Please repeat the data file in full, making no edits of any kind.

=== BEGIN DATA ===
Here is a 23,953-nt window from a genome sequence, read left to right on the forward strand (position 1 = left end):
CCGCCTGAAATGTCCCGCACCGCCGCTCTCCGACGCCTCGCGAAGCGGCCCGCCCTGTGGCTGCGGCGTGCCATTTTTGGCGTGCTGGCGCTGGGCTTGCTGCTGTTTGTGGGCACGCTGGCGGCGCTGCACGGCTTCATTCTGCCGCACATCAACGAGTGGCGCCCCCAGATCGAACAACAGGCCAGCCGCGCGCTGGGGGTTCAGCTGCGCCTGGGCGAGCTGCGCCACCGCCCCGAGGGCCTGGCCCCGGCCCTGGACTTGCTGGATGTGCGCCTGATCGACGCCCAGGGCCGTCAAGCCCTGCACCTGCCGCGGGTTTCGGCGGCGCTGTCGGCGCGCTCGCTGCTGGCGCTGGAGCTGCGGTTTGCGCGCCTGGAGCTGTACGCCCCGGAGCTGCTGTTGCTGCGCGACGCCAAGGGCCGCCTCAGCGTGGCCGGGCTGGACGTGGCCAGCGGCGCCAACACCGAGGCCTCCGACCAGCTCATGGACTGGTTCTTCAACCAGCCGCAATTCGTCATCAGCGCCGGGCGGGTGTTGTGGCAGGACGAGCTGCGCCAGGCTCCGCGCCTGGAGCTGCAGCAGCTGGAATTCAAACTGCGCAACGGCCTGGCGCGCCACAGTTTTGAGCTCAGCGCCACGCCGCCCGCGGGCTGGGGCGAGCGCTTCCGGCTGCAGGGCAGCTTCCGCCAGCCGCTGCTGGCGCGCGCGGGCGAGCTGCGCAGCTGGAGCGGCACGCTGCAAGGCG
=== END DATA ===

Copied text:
Here is a 23,953-nt window from a genome sequence, read left to right on the forward strand (position 1 = left end):
CCGCCTGAAATGTCCCGCACCGCCGCTCTCCGACGCCTCGCGAAGCGGCCCGCCCTGTGGCTGCGGCGTGCCATTTTTGGCGTGCTGGCGCTGGGCTTGCTGCTGTTTGTGGGCACGCTGGCGGCGCTGCACGGCTTCATTCTGCCGCACATCAACGAGTGGCGCCCCCAGATCGAACAACAGGCCAGCCGCGCGCTGGGGGTTCAGCTGCGCCTGGGCGAGCTGCGCCACCGCCCCGAGGGCCTGGCCCCGGCCCTGGACTTGCTGGATGTGCGCCTGATCGACGCCCAGGGCCGTCAAGCCCTGCACCTGCCGCGGGTTTCGGCGGCGCTGTCGGCGCGCTCGCTGCTGGCGCTGGAGCTGCGGTTTGCGCGCCTGGAGCTGTACGCCCCGGAGCTGCTGTTGCTGCGCGACGCCAAGGGCCGCCTCAGCGTGGCCGGGCTGGACGTGGCCAGCGGCGCCAACACCGAGGCCTCCGACCAGCTCATGGACTGGTTCTTCAACCAGCCGCAATTCGTCATCAGCGCCGGGCGGGTGTTGTGGCAGGACGAGCTGCGCCAGGCTCCGCGCCTGGAGCTGCAGCAGCTGGAATTCAAACTGCGCAACGGCCTGGCGCGCCACAGTTTTGAGCTCAGCGCCACGCCGCCCGCGGGCTGGGGCGAGCGCTTCCGGCTGCAGGGCAGCTTCCGCCAGCCGCTGCTGGCGCGCGCGGGCGAGCTGCGCAGCTGGAGCGGCACGCTGCAAGGCG